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Mobile phones, laptops, tablets, mp3 players. So many mobile telecommunication tools have become part of our daily lives! Mobile learning or m-learning is the logical consequence of this phenomenon, thus opening up new horizons for distance training.
M-learning: is mobile training the future?
Although e-learning enables training in any place and at any time, m-learning goes further by reaching your learners outside those places where they usually have access to their training. A means of training suited to a young target audience which is familiar with new technologies.
Although m-learning is growing quickly, it cannot deliver the same training content as distance training on traditional PCs. The content and form of m-learning courses must be examined and optimised for remote distribution using tools with different technical characteristics.
5 good reasons to use mobile learning
Make the best use of Web 2.0 within a community logic
- Ideal for carrying out training exercises
- Develop new activities thanks to the features offered by mobile ICTs (photo, film, email, chat, calendar, calculator, social networks, etc.)
- Propose a new kind of distance training using an everyday device
- Dematerialise the boundaries of the training space
The m-learning that has been talked about for the last 2 years has been so far more of a marketing argument than an educational reality. However, with the arrival of tablets which in some cases are taking precedence over PCs, the trend could be quickly reversed.
The project, which began on 1 October 2005, is a STREP (Specific Targeted Research Project), funded for three years by European Community through the 6th Framework Programme, addressing the Strategic Objective of “Strengthening the Integration of the ICT Research Effort in an Enlarged Europe”, a frontier research area of the Priority Thematic Area of IST.
The project idea is based on the fact that mobile devices are currently increasingly widespread, and mobile phones in particular represent what young adults, with different levels of education and culture, have in common. Moreover, several research projects have shown the potential of game-based learning, and the project seeks to further exploit that potential by means of the pervasiveness of mobile technologies, by developing a new paradigm of m-learning usage and interaction with regard to the classic e-learning models.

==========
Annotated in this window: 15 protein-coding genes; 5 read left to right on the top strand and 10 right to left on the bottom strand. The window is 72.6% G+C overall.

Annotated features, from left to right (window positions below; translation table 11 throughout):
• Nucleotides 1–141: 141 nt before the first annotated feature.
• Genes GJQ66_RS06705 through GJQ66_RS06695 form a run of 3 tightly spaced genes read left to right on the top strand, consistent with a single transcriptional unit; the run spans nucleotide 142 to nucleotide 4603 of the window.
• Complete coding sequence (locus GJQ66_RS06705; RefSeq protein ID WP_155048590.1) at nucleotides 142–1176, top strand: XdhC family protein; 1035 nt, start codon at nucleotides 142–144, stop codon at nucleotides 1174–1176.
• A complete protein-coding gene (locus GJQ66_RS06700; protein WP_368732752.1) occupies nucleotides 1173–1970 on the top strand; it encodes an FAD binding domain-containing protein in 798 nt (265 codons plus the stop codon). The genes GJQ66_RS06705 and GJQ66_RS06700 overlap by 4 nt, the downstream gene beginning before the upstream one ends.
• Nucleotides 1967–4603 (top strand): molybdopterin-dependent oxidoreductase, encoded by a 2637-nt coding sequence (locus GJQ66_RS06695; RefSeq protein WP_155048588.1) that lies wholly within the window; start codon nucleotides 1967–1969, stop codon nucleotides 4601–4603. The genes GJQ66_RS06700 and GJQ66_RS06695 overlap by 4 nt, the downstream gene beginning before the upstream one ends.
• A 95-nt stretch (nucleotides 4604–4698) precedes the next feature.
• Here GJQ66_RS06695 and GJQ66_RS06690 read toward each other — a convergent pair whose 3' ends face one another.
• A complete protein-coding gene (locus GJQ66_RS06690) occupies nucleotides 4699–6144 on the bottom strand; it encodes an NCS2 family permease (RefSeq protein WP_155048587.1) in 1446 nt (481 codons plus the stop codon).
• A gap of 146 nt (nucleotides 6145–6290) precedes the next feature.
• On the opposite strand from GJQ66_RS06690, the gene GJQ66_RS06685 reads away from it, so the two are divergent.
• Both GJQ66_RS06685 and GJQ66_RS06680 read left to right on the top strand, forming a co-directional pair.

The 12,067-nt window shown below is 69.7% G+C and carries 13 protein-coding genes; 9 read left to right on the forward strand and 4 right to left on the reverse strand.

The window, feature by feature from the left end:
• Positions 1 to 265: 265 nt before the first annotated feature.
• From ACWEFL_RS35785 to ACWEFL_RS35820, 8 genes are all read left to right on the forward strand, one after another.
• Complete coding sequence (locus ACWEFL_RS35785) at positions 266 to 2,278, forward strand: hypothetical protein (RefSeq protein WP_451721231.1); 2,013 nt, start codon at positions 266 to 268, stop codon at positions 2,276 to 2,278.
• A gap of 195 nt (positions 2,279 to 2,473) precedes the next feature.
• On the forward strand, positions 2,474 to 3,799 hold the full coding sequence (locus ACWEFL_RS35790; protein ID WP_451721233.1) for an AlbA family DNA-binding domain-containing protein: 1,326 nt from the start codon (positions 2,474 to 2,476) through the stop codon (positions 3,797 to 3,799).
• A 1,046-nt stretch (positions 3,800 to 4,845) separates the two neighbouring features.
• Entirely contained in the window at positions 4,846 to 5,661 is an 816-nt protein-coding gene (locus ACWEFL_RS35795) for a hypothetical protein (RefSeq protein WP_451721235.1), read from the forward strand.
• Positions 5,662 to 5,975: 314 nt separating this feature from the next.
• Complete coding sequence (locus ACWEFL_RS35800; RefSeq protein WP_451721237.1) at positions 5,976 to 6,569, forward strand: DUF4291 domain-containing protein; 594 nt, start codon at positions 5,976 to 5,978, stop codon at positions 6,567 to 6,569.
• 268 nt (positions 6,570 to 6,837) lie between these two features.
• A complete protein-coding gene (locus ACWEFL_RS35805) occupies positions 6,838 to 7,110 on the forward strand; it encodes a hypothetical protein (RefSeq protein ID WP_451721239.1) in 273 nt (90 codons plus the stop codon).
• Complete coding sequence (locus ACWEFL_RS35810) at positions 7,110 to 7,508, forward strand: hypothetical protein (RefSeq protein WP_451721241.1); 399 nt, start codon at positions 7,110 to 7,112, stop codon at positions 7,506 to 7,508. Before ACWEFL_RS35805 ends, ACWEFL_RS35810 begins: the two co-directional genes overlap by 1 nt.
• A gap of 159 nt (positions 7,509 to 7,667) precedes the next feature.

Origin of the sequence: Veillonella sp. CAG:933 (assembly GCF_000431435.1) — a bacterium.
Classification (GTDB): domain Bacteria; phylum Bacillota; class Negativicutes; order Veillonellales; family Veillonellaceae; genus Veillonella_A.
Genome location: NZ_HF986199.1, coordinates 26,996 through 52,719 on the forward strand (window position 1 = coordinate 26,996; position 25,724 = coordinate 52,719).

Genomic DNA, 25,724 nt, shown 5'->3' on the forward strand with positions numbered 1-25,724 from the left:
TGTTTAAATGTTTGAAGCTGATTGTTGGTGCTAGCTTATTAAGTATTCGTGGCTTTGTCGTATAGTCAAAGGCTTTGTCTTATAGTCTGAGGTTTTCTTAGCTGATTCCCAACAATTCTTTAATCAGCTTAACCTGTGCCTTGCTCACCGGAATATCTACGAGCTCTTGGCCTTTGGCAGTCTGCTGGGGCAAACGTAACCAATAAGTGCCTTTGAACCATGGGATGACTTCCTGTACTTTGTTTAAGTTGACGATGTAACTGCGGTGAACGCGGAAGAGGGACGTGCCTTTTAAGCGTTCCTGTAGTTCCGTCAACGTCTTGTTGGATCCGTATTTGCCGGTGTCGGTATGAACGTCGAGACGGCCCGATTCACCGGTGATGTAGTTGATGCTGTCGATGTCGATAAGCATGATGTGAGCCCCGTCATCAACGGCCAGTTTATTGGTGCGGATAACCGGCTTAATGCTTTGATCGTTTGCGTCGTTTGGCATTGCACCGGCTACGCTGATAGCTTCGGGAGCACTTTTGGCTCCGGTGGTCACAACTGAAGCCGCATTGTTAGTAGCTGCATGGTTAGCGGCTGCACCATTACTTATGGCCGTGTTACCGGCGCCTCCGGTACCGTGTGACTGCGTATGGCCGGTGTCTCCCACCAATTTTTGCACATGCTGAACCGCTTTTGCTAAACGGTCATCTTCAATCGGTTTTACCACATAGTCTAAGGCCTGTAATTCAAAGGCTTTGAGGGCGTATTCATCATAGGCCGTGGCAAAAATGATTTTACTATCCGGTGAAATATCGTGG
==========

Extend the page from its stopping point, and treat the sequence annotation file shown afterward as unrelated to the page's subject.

The project aims to develop a platform that can be used to efficiently design and develop games for m-learning and m-guidance, seeking to support decision-making in critical situations and user choice in transition moments. Moreover, based on that platform, two game prototypes will also be developed during the project, and their contents will be based on e-health, e-commerce and e-guidance.
In particular, mGBL addresses a two-fold need in the EU: the need to support decision-making in critical situations, not only in a cognitive but also in an emotional manner and, as a consequence, the need to build on cutting-edge work in the new field of m-learning.
The project is based on a bottom-up approach, which means that end users of the mobile games and experts have been directly involved from the very beginning through specific interviews and focus groups carried out in the three fields of analysis: e-guidance, e-health and e-commerce.
In terms of future work, beyond technological implementation, particular efforts will be directed towards user trials and evaluation and validation processes in order to keep the focus on user needs. Furthermore, dissemination activities will aim to establish a community of practice to facilitate knowledge transfer within the m-learning community and to enable the use of project results for further research in the field of game-based m-learning.
A full text of this article is available in PDF format at http://www.elearningeuropa.info/files/media/media10911.pdf